War games could inflame what they aim to prevent: conflict with China
Australia is sleepwalking along a path of military expansion and confrontation in line with US security priorities, instead of setting our own security policies
Stuart Rollo is a writer focused on Asia-Pacific politics
We are now in the second week of Exercise Talisman Sabre 2017. This year is the largest ever of the biennial training and interoperability exercise hosted by Australia, with more than 30,000 troops, including personnel from the United States, Australia, Japan, New Zealand, and Canada participating.
The massive set of month-long war games demonstrates Australia’s firm place within the system of US regional military dominance and alliances that has underpinned regional stability since the Vietnam war.
However, as China continues to grow, and the United States continues to pursue total military supremacy, the system now threatens to inflame the very thing it was designed to prevent, large-scale conflict between the region’s most powerful states. The very scenario simulated in Talisman Sabre.
With conflict of this scale considered likely enough to necessitate such enormous preparations, Australian politicians, policymakers, and media outlets should be deeply engaged in a public dialogue centred around defining national interests, defence priorities, and how our relationships with other states reflect these. Instead, Australia sleepwalks along the path of military expansion and confrontation, incapable and unwilling to diverge from American security priorities where they do not reflect our own.
While the public relations branches of the defence forces involved only ever refer to the objectives of the exercise with ambiguous terms like “high end warfighting”, in bare fact, Talisman Sabre simulates a large-scale confrontation between conventional forces, requiring coordination between all branches of the US military, as well as those of their Asia-Pacific allies. It is a dress-rehearsal of the new American battle doctrine, the Joint Concept for Access and Maneuver in the Global Commons (JAM-GC), which was developed to ensure continued US military dominance of the Western Pacific and the South China Sea, in the face of growing Chinese military capabilities.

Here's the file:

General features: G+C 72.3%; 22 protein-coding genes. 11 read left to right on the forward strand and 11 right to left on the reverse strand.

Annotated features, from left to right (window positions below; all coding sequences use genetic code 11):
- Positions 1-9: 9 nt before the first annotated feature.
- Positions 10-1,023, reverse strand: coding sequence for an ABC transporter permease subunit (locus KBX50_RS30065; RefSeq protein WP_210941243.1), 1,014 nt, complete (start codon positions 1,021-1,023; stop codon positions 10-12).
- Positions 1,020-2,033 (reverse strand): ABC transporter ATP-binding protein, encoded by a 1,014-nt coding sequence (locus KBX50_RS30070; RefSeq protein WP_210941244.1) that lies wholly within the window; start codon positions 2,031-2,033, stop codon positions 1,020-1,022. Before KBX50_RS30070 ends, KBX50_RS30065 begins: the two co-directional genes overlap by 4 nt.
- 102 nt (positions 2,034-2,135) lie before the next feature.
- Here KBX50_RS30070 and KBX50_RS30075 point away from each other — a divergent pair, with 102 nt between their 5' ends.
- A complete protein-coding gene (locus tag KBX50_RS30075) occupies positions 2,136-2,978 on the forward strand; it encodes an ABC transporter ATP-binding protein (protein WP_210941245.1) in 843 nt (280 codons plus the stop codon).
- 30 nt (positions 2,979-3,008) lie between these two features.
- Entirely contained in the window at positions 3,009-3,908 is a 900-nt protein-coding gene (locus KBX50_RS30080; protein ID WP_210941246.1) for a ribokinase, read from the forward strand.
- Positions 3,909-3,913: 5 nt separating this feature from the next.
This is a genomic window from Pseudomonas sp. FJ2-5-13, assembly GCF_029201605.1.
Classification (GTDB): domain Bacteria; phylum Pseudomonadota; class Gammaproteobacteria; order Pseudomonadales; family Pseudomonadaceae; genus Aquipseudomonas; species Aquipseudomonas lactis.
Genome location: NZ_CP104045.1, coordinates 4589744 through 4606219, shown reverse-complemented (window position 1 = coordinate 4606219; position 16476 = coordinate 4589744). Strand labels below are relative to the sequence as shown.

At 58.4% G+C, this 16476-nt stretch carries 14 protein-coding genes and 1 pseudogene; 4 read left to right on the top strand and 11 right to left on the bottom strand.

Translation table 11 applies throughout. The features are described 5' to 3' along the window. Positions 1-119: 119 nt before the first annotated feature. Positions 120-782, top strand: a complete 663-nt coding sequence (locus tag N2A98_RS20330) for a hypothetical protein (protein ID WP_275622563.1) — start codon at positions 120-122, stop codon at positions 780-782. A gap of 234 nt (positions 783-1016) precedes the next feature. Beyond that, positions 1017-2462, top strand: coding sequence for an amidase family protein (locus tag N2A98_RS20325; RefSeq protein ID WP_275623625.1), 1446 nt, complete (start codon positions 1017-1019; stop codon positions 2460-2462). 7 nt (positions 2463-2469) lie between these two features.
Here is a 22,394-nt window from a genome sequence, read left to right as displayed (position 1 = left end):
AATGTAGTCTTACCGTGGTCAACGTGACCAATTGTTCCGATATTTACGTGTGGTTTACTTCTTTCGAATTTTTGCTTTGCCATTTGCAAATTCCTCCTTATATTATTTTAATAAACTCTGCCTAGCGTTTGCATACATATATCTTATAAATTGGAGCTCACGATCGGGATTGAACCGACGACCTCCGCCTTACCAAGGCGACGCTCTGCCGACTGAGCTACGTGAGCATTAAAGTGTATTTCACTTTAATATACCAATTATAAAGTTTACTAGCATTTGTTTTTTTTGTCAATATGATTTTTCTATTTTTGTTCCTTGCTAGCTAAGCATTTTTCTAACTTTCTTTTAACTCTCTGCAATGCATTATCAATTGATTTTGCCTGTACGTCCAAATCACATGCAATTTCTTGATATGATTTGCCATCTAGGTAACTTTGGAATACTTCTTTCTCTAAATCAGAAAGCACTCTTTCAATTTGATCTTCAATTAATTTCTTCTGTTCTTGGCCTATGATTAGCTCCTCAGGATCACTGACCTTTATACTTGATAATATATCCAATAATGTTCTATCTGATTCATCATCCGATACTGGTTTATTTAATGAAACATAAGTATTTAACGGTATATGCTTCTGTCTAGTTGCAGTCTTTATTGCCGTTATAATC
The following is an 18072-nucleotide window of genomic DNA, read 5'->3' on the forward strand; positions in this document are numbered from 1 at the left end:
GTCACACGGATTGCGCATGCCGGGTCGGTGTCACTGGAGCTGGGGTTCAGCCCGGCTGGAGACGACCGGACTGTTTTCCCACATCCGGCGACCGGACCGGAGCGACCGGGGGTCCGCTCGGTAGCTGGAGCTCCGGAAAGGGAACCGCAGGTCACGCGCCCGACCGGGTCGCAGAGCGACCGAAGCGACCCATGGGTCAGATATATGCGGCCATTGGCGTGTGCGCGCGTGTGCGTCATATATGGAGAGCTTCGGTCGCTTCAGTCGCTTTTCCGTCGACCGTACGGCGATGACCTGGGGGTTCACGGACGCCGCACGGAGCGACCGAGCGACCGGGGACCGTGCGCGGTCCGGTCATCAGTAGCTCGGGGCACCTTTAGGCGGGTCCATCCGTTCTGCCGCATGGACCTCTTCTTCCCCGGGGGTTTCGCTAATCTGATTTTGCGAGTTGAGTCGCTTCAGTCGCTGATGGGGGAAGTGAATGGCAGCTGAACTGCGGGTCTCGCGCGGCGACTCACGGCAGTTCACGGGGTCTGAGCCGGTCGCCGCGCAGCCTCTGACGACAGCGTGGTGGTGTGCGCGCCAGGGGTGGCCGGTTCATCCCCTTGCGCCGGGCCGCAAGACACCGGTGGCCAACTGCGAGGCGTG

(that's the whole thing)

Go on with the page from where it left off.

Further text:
In 2015, during the last iteration of Talisman Sabre, the Australian public was treated to a rare moment of political candour when Greens Senator Scott Ludlam publicly criticized the event, stating that he did not believe that it was in the nation’s best interests “to be preparing for a war with China”.
The reason why most other Australian leaders view preparation for war with our largest trading partner as an indispensable pillar of Australian foreign policy lies in Australia’s unique history of strategic dependence upon our more powerful Anglo-Saxon cousins, and in the foundations of our national psyche.
Hedley Bull, Australia’s best known international relations theorist, believed that Australia’s existential anxiety stemmed from its small population, vast resources, and conviction that our more populous and poorer Asian neighbours would at some point seek a redistribution of Australia’s bounty.